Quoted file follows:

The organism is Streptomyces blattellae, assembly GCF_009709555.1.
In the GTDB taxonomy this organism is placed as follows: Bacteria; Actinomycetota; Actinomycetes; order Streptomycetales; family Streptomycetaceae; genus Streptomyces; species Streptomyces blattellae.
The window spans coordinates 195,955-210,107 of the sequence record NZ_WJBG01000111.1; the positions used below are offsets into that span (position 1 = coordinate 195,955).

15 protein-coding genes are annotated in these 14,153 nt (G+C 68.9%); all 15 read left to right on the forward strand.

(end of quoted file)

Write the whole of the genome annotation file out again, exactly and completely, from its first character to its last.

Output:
The organism is Streptomyces blattellae, assembly GCF_009709555.1.
In the GTDB taxonomy this organism is placed as follows: Bacteria; Actinomycetota; Actinomycetes; order Streptomycetales; family Streptomycetaceae; genus Streptomyces; species Streptomyces blattellae.
The window spans coordinates 195,955-210,107 of the sequence record NZ_WJBG01000111.1; the positions used below are offsets into that span (position 1 = coordinate 195,955).

15 protein-coding genes are annotated in these 14,153 nt (G+C 68.9%); all 15 read left to right on the forward strand.